Grenfell Tower is reported to contain 120 flats
Several people have died and more than 50 people are in hospital after a huge fire engulfed a west London tower block on Tuesday night.
The building is still on fire and there are fears it may collapse.
The fire was reported at the 24 storey block, Grenfell Tower, in north Kensington, 00:54 BST.
It is believed to have started on the fourth floor and spread incredibly quickly.
Forty fire engines and around 200 firefighters went to tackle the blaze.
How many victims are there?
London Fire Commissioner Dany Cotton said there had been "a number of fatalities" but she could not say how many because of the "size and complexity" of the building.
More than 50 people are being treated in hospital, according to the London Ambulance Service.
Footage shows the extent of damage
Eyewitnesses have said some people may still be trapped in the building.
The tower block contains about 120 flats and there would have been "several hundred" people in the block when the fire broke out, according to the leader of Kensington and Chelsea Borough, Nick Paget-Brown.
The Met Police has set up an emergency number on 0800 0961 233 for anyone concerned about friends or family.
People who live in the block, but have left, are being urged to make themselves known to the authorities so that they know they are safe.
What caused the fire?
It is not yet known what caused the fire.
Where is the tower block?
Grenfell Tower is on Latimer Road, in west London.
It’s part of the Lancaster West Estate, a social housing complex of nearly 1,000 homes, in the borough of Kensington and Chelsea.
The tower block is near Westfield shopping centre in White City and the A40 – a major route for traffic entering and leaving the west of London.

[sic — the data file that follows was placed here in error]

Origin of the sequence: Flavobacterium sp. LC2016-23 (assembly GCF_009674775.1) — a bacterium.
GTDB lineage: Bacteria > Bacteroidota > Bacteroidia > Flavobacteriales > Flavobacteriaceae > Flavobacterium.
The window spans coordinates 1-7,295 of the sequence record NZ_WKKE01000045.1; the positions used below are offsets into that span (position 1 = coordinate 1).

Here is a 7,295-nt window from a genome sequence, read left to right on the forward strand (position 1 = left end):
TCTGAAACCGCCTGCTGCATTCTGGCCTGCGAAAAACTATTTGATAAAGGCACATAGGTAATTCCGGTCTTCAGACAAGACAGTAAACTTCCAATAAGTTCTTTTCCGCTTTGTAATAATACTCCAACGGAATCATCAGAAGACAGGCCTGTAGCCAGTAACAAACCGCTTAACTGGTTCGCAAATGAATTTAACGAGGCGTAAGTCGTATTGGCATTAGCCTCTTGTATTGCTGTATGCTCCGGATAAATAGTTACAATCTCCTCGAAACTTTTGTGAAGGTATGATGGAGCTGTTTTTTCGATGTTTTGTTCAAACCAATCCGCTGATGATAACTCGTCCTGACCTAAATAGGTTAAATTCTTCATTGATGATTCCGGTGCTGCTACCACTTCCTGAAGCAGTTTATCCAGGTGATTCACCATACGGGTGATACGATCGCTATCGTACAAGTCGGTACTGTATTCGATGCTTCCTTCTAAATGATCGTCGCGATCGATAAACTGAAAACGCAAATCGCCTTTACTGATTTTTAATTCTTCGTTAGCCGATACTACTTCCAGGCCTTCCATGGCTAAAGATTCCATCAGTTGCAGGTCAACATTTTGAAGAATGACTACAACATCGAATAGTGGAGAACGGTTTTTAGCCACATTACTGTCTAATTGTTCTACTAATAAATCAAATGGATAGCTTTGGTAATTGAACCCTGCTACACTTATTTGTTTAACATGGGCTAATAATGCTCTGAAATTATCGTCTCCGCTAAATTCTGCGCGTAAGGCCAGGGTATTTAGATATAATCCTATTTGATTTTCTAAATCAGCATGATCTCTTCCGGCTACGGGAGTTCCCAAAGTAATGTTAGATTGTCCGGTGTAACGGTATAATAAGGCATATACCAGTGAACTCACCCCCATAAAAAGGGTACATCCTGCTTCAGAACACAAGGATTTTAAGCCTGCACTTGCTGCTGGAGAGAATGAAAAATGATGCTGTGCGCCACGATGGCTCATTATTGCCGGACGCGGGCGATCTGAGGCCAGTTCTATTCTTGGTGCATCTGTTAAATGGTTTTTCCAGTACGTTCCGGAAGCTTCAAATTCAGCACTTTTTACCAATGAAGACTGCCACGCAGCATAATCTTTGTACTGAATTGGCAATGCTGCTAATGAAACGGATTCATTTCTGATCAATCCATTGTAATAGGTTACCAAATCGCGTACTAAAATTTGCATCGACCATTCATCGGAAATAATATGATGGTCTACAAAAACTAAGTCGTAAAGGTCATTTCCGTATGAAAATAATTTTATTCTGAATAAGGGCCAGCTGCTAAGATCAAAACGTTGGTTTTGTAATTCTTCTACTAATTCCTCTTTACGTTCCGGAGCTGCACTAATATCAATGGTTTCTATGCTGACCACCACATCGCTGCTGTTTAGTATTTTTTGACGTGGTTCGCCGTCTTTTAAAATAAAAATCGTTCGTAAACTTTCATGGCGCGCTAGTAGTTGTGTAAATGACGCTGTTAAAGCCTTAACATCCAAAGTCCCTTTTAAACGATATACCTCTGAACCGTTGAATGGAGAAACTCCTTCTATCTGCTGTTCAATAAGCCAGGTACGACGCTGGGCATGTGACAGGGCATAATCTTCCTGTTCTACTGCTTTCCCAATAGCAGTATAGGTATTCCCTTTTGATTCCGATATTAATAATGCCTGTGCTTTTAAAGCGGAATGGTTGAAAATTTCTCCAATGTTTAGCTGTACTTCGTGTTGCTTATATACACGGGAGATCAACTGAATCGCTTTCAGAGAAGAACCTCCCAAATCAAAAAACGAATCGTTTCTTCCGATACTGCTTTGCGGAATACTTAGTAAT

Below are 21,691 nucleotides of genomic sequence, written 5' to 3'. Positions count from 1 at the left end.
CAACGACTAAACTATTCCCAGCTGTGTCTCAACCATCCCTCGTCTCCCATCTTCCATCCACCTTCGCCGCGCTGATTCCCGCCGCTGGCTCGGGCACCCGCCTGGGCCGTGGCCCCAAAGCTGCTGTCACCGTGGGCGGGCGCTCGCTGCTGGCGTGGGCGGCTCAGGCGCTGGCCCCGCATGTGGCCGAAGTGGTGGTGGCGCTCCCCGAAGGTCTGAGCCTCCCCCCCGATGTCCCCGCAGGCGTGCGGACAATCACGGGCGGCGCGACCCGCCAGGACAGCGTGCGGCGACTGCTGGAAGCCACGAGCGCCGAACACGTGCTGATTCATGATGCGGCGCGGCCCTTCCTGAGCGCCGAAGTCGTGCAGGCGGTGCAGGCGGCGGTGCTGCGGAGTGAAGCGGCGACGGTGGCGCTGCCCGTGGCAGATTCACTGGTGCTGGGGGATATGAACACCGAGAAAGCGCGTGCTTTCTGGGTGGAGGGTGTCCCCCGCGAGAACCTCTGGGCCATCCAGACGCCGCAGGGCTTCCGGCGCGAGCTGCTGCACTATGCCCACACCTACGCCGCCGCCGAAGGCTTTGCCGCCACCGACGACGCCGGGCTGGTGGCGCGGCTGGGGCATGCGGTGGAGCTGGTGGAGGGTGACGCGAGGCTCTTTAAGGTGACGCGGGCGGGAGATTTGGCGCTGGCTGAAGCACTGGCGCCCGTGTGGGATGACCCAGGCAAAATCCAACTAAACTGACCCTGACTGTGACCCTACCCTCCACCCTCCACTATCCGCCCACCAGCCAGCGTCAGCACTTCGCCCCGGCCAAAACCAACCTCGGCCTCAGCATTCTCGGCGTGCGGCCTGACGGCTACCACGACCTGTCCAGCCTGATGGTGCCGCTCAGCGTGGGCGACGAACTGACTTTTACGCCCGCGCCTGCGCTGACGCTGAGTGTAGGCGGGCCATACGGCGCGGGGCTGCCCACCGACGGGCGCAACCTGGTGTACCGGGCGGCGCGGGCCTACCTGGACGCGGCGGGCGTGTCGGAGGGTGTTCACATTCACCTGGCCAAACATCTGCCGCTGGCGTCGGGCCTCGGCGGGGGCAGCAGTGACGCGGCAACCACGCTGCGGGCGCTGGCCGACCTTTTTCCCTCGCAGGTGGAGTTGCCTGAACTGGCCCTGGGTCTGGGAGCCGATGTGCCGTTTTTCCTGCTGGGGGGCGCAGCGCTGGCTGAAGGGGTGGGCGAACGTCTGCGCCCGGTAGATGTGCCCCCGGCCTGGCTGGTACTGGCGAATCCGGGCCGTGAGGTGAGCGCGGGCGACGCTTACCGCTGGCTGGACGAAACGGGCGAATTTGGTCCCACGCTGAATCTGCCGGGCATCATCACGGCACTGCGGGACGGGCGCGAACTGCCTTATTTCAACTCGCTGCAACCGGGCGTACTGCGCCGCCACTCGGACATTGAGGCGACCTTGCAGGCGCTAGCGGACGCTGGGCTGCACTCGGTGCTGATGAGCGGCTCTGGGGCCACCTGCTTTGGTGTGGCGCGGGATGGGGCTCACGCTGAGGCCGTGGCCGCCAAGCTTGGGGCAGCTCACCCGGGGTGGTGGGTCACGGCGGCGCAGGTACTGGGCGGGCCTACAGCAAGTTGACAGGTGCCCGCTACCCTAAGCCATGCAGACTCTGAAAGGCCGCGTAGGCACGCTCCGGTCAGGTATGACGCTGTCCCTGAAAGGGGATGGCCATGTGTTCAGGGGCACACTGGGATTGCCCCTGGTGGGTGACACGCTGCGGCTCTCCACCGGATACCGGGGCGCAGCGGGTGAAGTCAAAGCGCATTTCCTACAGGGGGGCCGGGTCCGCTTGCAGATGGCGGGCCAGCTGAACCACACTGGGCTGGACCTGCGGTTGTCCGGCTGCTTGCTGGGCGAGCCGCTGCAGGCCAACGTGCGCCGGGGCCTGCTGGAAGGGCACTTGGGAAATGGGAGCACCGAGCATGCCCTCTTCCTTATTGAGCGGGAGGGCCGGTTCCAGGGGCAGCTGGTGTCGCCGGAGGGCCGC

What do we know about Grenfell Tower?
Grenfell Tower was built in 1974 by Kensington and Chelsea Borough Council.
A two-year £10m refurbishment – which was part of a wider transformation of the estate – was completed last year. Work included new exterior cladding and a communal heating system.
The tower is managed by the Kensington and Chelsea Tenant Management Organisation (KCTMO) on behalf of the council.
Grenfell Tower, North Kensington
20 residential levels
4 community/podium levels
2016 tower block refurbishment completed
The local Grenfell Action Group had claimed, before and during the refurbishment, the block constituted a fire risk and residents had warned that access to the site for emergency vehicles was "severely restricted".
The BBC has been unable to contact the property’s management company in the hours since the fire.
What are eyewitnesses saying?
Eyewitnesses said they saw people trapped inside the burning building screaming for help, and shouting for their children to be saved.
Some said they saw lights – thought to be mobile phones or torches – flashing at the top of the block of flats, and trapped residents coming to their windows – some holding children.
Eyewitness Jody Martin said: "I watched one person falling out, I watched another woman holding her baby out the window… hearing screams.
"I was yelling at everyone to get down and they were saying ‘We can’t leave our apartments, the smoke is too bad on the corridors.’"
Resident: ‘It was like a horror movie’
Paul Munakr, who lives on the seventh floor, managed to escape, but said he was alerted to the fire not by fire alarms but by people on the street below, shouting "don’t jump, don’t jump".
Michael Paramaseevan, who lives on the seventh floor with his girlfriend and young daughter, said he ignored official advice to stay in your home.
"If we had stayed in that flat, we would’ve perished. My gut instinct told me just to get the girls out. I wrapped the little one up because of the smoke and I just got them out."
David Benjamin says he was woken by a neighbour banging on the door
Another resident, Zoe, who lives on the fourth floor, said she was woken by a neighbour banging on her door.
"The whole landing was thick with smoke. The smoke alarms weren’t going off but the way it spread so quickly from the fourth floor, all the way up to the 23rd floor was scary."
The BBC’s Andy Moore, who was at the scene, described watching debris falling from the building, and hearing explosions and breaking glass.
"The police keep pushing back their cordons, pushing back members of the public for fear the building might collapse," he said.
What other disruption is there?
The A40 – part of which is known as Westway – is closed between Northern Roundabout and Marylebone Road.
London Underground has closed the Circle line and the Hammersmith & City line between Hammersmith and Edgware Road.
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